Tuesday, February 26, 2008

Future Music?

So, those of you who read this blog (basically, my mom and my girlfriend) know of my predilection for music that aggressively questions the notion that rock and roll is "just" popular music. Certainly, the rock and roll that I listen to is anything but popular: if I heard the Dillinger Escape Plan on the radio, I'm pretty sure that even I would shit my pants. But, nevertheless, through thick and thin, rock and roll as art music soldiers on: from Zappa, to Sonic Youth, to Tortoise, there are always rock musicians who are interested in creating music for listeners and thinkers, not just for the unwashed masses.

In that spirit, I am proud to bring you two of my newer discoveries in this regard: JerseyBand and Basilica.

JerseyBand are a collective of musicians from the Eastman School of Music who are attempting to pursue rock music from their own skewed perspective. Fusing the sound of horn-driven third-wave ska revival bands like Reel Big Fish and Mustard Plug with the highly technical and uncompromisingly dissonant aesthetic of mathcore and math metal bands like Meshuggah and Botch, JerseyBand treads upon the same spastic sonic ground tentatively explored by Candiria, but inject their own brand of off-kilter humor and their classically-trained view of new music to create something more energetic and complex. As tempting as it is to call these guys the next iteration of math metal, these guys are really something completely new.

On to my next discovery, and, perhaps, the more interesting one: Basilica. Founded by two students at the IU Jacobs School of Music, Ben Jacob and Derek Johnson, Basilica seeks to chart a tenuous sonic landscape they have termed "Chamber Grind", informed in equal part by the bleak and terrifying soundscapes of Penderecki and Xenakis and the similarly frightening
grindcore experiments of Agoraphobic Nosebleed and Carcass. In doing so, this multi-instrumental ensemble has created a monster: music comprised of the most aggressive and challenging music in both art and rock music, played by musicians of the highest standard with the aim of exploring the darker emotive qualities of music in the grand tradition of both art music composers like Mahler and rock musicians like Napalm Death. This is some seriously difficult music, not just to perform, but to listen to. However, don't for a second assume that this is bad; it's just intensely challenging. Contemporaries Behold...The Arctopus draw on much the same set of influences, with similarly complex results.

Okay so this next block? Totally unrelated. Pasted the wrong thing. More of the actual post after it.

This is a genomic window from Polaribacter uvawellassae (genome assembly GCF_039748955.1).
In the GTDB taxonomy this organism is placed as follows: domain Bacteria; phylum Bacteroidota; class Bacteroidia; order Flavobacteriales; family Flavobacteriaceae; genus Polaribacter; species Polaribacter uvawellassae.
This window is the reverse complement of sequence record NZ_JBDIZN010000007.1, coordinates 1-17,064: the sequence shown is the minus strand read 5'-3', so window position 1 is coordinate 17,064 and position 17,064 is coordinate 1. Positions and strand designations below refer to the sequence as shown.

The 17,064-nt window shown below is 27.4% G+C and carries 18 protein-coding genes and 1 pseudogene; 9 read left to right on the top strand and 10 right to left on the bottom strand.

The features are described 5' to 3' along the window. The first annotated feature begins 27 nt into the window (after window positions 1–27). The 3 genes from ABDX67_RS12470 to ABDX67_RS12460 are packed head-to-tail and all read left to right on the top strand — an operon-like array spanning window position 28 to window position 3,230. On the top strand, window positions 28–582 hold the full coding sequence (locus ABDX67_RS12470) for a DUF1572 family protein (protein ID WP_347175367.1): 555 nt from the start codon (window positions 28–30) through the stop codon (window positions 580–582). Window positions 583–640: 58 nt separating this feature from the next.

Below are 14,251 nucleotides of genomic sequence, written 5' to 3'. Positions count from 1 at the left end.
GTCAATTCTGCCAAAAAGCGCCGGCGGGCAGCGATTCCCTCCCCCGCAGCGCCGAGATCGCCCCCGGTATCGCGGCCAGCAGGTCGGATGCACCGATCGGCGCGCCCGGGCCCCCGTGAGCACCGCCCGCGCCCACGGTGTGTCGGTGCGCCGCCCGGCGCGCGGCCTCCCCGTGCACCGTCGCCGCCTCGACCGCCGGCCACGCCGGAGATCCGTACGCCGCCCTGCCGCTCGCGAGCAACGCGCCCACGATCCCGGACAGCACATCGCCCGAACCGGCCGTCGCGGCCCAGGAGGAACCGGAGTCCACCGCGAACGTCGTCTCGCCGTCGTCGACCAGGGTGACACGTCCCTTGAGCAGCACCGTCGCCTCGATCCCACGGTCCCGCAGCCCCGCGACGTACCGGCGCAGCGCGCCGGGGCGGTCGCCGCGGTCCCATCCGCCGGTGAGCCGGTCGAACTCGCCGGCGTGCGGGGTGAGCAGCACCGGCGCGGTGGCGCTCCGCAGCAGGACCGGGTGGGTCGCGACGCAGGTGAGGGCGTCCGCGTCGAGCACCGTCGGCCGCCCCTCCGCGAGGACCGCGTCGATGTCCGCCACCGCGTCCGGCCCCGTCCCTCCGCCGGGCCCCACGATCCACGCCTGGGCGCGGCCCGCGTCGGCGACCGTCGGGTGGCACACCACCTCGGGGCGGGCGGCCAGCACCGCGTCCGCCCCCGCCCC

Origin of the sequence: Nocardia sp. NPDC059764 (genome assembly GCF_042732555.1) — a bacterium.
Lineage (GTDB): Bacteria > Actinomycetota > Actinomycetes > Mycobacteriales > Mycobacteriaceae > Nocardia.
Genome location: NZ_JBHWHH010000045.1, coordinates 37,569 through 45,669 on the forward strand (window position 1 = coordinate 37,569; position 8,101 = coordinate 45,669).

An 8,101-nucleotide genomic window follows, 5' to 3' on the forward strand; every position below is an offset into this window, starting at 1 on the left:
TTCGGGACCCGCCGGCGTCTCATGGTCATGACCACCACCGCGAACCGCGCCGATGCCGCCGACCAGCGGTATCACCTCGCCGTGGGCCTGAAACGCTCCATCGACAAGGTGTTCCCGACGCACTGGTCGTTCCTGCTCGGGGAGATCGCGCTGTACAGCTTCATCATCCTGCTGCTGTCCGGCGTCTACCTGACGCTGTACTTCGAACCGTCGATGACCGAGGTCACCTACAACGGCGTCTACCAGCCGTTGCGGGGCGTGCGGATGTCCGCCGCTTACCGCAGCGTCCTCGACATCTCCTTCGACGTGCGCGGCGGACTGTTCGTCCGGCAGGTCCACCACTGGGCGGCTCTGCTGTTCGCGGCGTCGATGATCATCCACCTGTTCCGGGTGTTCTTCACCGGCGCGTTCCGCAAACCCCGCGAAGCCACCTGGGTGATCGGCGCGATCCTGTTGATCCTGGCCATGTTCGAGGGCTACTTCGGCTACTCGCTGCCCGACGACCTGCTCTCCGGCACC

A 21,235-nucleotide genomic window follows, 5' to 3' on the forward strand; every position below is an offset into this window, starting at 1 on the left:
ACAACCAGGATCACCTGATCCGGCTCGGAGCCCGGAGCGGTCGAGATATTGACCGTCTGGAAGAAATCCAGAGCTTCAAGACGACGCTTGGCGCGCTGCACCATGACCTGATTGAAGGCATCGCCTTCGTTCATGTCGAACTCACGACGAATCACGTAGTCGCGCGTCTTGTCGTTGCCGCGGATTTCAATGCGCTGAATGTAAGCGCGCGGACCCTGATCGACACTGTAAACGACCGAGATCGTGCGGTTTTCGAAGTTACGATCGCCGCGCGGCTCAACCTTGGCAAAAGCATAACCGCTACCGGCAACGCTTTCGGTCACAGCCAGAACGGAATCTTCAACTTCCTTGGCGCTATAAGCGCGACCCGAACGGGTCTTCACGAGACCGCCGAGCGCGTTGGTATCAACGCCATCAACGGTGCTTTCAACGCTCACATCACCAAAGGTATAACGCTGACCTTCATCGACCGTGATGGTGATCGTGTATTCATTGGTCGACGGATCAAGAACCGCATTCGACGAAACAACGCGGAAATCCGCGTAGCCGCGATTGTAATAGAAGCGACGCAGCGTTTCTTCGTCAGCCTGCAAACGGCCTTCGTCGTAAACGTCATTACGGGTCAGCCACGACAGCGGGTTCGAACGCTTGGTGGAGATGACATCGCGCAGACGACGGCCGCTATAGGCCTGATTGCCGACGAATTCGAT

I'm pretty sure that this fusion of art music and rock music represents the future direction of serious music: we see, in both cases, trained musicians drawing upon both their backgrounds in experimental art music and in experimental rock music to create what I believe is the next front of the avant-garde. I think we're standing at the precipice of a brave new world for art music, wherein compositionally forward-thinking musicians can create interesting and visionary pieces of music that transcend genre and defy pigeon-holing. This new attitude towards art, I believe, might be the most exciting development in music in the last 50 years.

EDIT: I didn't realize this until looking at my older posts, but nearly every blog entry I have written commences with the word "So..." I apologize for this grievous literary transgression, and I pledge, in the future, to take pains to ensure that the variety of introductions to my missives are commensurate to the diversity of music contained therein.

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